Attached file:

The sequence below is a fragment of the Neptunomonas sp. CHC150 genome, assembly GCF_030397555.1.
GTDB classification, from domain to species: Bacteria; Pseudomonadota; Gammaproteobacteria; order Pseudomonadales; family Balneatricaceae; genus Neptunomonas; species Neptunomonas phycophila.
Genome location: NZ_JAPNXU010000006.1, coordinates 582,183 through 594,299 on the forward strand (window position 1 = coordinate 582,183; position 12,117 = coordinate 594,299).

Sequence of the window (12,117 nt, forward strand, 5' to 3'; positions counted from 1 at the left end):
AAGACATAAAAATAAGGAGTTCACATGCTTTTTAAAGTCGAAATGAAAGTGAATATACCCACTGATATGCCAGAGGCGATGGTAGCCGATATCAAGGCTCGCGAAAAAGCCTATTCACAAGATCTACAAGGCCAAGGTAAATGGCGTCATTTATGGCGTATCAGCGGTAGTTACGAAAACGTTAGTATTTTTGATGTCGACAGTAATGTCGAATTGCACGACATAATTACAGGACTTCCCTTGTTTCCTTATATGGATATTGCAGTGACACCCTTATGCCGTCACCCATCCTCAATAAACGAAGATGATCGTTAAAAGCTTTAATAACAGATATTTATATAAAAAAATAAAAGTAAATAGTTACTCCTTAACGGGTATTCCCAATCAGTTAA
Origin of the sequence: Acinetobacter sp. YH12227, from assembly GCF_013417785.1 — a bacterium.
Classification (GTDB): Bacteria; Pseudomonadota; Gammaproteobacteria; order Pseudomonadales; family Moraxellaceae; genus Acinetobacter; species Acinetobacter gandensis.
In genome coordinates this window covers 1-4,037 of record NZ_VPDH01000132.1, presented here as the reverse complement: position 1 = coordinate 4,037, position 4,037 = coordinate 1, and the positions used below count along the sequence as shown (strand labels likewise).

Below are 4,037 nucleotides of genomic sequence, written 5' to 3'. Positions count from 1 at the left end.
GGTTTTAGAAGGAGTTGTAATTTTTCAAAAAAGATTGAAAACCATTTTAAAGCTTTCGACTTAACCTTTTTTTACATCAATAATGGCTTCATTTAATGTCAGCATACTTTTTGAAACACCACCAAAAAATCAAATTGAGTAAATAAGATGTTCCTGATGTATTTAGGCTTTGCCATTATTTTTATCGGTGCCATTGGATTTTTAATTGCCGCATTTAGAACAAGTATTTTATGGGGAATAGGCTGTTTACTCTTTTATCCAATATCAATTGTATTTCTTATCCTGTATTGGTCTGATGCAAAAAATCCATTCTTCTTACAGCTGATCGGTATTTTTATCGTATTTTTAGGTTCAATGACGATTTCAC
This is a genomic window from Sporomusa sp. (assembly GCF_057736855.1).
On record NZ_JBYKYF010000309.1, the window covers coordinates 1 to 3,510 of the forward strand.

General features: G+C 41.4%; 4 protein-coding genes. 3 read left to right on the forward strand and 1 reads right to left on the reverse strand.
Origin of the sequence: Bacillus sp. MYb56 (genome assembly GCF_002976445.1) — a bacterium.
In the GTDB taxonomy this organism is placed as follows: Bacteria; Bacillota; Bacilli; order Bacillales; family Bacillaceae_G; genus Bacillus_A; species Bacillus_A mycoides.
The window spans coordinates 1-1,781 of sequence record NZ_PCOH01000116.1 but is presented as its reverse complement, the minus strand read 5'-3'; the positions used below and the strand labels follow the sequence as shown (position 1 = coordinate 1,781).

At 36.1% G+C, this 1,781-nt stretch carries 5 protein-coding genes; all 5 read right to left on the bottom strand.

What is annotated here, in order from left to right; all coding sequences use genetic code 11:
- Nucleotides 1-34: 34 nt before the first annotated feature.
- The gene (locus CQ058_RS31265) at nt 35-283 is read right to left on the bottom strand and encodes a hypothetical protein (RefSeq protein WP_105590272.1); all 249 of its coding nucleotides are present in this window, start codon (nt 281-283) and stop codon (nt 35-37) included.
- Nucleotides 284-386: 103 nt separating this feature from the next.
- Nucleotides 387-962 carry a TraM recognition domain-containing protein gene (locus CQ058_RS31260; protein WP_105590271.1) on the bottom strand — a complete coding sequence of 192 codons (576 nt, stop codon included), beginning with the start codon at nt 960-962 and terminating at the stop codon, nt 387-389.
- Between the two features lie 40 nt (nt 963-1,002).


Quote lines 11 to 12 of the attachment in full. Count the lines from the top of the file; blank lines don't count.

This is a genomic window from Sporomusa sp. (assembly GCF_057736855.1).
On record NZ_JBYKYF010000309.1, the window covers coordinates 1 to 3,510 of the forward strand.